Close on the heels of Renault-Mahindra launch of the
Logan, the Renault-Nissan combine is working on an all-new
low-cost car for the Indian market.
The two will partner an Indian company, Renault CEO
Carlos Ghosn, who's also the CEO of Nissan, in which
Renault owns a 44 per cent stake, told journalists after
inaugurating the assembly line for Logan.
"We are looking for another low-cost car like Logan,
and it would be difficult to build a successful low-cost
car without an association with an Indian company. We
can gain a lot from their skills in frugal product planning
and frugal engineering," he said. ''The objective
is how do we make a low-cost car, and still make a profit,''
Renault-Nissan could tie up with Mahindra & Mahindra
itself or other automobile companies like the Tata Motors
or Bajaj Auto, Ghosn said. "We want to bring frugal
and to achieve your goal, you need to have
partners who are best-in-class (in costs).
"It's possible we could work with Mahindra on a
low-cost car. We will always talk to Mahindra on options,"
Ghosn said sourcing components from India would be significant,
as costs here were about 30 per cent lower than in Europe
Ghosn reiterated Renault had not made a decision yet
on using Nissan's plants in Pakistan and Indonesia,
and that it was "very probable" it would use
the Nissan plant in South Africa.
A new low-cost small car should not cost over $2,500-$3,000
for a market like India, and such a car would be best
engineered from scratch in India than bringing it from
Europe and trying to adapt it to local conditionsit,
The Chennai plant, which will make 4 lakh cars a year
in a three-way joint venture between Mahindra, Renault
and Nissan, will start with two small car platforms
and initially just export these cars, said Ghosn.
This $900 million plant, which will be up by 2009, will
also produce the variants of Logan. But Renault's two
joint ventures in India could chart their own course
in the market. ''The two companies will have independent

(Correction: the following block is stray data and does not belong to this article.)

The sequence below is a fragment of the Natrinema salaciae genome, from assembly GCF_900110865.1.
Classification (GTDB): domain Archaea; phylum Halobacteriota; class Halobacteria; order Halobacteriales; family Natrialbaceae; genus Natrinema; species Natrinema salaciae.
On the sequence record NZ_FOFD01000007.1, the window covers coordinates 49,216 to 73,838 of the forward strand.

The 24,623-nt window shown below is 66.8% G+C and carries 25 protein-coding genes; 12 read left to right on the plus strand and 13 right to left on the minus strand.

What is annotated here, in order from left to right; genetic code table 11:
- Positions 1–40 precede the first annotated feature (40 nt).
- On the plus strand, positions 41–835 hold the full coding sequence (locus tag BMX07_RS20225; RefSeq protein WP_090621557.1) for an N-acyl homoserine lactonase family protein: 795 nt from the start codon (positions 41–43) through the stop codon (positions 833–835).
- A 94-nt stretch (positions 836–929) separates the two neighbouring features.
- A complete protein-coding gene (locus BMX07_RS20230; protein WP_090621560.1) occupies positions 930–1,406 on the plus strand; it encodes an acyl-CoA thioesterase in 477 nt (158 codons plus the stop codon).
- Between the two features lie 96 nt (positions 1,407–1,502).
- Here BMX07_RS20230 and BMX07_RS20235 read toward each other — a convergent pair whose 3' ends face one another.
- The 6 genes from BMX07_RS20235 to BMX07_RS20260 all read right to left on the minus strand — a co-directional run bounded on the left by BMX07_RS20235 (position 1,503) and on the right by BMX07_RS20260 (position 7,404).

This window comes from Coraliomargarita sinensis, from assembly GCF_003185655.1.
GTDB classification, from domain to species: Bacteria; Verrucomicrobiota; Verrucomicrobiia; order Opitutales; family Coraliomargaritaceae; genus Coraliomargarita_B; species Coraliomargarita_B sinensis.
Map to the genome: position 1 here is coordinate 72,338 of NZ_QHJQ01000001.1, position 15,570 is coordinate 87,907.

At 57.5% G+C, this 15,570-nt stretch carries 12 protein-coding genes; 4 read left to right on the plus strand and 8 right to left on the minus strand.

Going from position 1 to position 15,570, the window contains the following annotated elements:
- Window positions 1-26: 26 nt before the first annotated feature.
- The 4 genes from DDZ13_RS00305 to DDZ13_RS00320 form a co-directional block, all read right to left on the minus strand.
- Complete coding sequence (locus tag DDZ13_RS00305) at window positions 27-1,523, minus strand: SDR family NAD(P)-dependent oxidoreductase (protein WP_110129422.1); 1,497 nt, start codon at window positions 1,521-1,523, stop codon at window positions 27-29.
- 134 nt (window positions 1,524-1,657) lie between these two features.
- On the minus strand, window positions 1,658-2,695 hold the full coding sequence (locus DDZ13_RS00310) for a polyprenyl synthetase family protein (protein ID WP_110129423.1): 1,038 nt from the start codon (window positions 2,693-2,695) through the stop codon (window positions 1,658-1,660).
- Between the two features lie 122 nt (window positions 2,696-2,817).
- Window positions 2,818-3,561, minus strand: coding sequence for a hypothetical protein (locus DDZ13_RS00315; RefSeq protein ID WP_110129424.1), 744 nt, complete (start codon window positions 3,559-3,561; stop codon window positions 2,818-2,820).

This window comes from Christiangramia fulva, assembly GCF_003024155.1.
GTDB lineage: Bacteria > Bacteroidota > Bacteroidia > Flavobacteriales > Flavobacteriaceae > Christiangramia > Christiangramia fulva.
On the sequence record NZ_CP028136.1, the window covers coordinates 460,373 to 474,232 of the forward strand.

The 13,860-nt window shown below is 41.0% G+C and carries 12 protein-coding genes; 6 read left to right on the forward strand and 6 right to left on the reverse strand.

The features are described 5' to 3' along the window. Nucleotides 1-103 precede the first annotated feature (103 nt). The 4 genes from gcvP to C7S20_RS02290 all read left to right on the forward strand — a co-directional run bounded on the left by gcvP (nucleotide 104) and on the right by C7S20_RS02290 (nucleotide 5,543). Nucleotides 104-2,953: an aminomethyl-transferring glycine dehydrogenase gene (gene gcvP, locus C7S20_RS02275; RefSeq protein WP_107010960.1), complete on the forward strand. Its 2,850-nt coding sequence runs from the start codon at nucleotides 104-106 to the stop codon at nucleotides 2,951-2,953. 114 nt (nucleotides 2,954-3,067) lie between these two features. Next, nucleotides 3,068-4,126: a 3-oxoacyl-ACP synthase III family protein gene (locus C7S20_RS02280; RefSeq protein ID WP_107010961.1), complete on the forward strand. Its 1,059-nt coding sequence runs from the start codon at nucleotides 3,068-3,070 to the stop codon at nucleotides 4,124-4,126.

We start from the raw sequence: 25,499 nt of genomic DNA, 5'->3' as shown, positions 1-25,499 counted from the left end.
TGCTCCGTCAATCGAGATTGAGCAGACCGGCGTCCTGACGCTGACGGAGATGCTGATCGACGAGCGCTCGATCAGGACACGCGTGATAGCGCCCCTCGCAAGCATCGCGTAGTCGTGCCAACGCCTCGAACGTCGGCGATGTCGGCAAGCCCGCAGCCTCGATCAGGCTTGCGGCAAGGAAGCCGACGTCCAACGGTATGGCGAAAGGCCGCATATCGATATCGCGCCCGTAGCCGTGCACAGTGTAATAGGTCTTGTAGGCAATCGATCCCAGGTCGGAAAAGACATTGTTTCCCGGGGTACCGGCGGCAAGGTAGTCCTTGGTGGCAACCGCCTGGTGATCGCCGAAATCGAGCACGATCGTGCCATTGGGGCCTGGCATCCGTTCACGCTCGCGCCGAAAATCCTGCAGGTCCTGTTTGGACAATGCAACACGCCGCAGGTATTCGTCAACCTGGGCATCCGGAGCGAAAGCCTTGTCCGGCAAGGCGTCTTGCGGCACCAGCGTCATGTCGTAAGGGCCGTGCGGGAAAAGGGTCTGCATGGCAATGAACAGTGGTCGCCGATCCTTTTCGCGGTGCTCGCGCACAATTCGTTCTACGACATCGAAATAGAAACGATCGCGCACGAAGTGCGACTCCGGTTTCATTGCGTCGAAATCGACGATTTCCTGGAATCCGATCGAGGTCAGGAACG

marketing and channel strategy. It's better to keep
them separate to avoid confusion,'' said Ghosn.
The new plant for Logan in Nashik (a new body shop and
assembly line), in which Mahindra Renault is investing
$700 million, is likely to break even in its second
year of operations. "I am told we will break even
at 30,000-32,000 cars. 2007 could be a profitable year,"
Ghosn said he was optimistic that the French carmaker's
joint venture with India's Mahindra and Mahindra would
be profitable in 2008.
"Not right away, but we are optimistic that the
venture will be profitable in 2008 (calendar year),"
Renault's Logan sedan, which marks its first foray into
the fast-growing Indian market, is being produced at
a Mahindra plant in Nashik, which can roll out 12 vehicles
Ghosn said he estimated the venture could break even
with sales of 30,000-32,000 cars.
The Logan is also being made in Iran, Romania, Russia,
Morocco and Colombia, but India is the first in which
the right-hand drive version is being produced.
The car will also be made in Brazil.
"India is a key market for Renault both in the
case of Renault Commitment
2009 -- which has set a target of 800,000 additional
new cars sold worldwide by 2009 -- and beyond that,"
Ghosn said, adding " India is going to be a very
big market for us beyond 2009."